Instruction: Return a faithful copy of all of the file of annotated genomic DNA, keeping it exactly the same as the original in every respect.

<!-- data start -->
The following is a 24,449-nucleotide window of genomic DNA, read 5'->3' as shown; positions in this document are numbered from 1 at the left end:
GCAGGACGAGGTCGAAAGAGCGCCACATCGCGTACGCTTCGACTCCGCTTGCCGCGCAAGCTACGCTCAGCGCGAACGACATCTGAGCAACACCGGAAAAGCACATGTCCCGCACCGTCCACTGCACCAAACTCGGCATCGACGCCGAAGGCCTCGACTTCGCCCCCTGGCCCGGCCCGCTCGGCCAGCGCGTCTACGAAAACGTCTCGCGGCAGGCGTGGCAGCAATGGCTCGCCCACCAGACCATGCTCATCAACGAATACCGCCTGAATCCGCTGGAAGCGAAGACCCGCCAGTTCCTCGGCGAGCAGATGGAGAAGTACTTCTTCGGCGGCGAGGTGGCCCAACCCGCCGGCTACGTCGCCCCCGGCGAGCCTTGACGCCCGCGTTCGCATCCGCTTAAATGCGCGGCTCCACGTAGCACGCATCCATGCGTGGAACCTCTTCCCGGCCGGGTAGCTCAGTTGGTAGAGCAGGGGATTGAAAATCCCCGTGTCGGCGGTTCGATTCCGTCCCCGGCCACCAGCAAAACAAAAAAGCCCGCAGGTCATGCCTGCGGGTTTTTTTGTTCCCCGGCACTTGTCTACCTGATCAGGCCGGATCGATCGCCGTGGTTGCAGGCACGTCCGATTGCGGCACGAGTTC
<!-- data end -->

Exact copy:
The following is a 24,449-nucleotide window of genomic DNA, read 5'->3' as shown; positions in this document are numbered from 1 at the left end:
GCAGGACGAGGTCGAAAGAGCGCCACATCGCGTACGCTTCGACTCCGCTTGCCGCGCAAGCTACGCTCAGCGCGAACGACATCTGAGCAACACCGGAAAAGCACATGTCCCGCACCGTCCACTGCACCAAACTCGGCATCGACGCCGAAGGCCTCGACTTCGCCCCCTGGCCCGGCCCGCTCGGCCAGCGCGTCTACGAAAACGTCTCGCGGCAGGCGTGGCAGCAATGGCTCGCCCACCAGACCATGCTCATCAACGAATACCGCCTGAATCCGCTGGAAGCGAAGACCCGCCAGTTCCTCGGCGAGCAGATGGAGAAGTACTTCTTCGGCGGCGAGGTGGCCCAACCCGCCGGCTACGTCGCCCCCGGCGAGCCTTGACGCCCGCGTTCGCATCCGCTTAAATGCGCGGCTCCACGTAGCACGCATCCATGCGTGGAACCTCTTCCCGGCCGGGTAGCTCAGTTGGTAGAGCAGGGGATTGAAAATCCCCGTGTCGGCGGTTCGATTCCGTCCCCGGCCACCAGCAAAACAAAAAAGCCCGCAGGTCATGCCTGCGGGTTTTTTTGTTCCCCGGCACTTGTCTACCTGATCAGGCCGGATCGATCGCCGTGGTTGCAGGCACGTCCGATTGCGGCACGAGTTC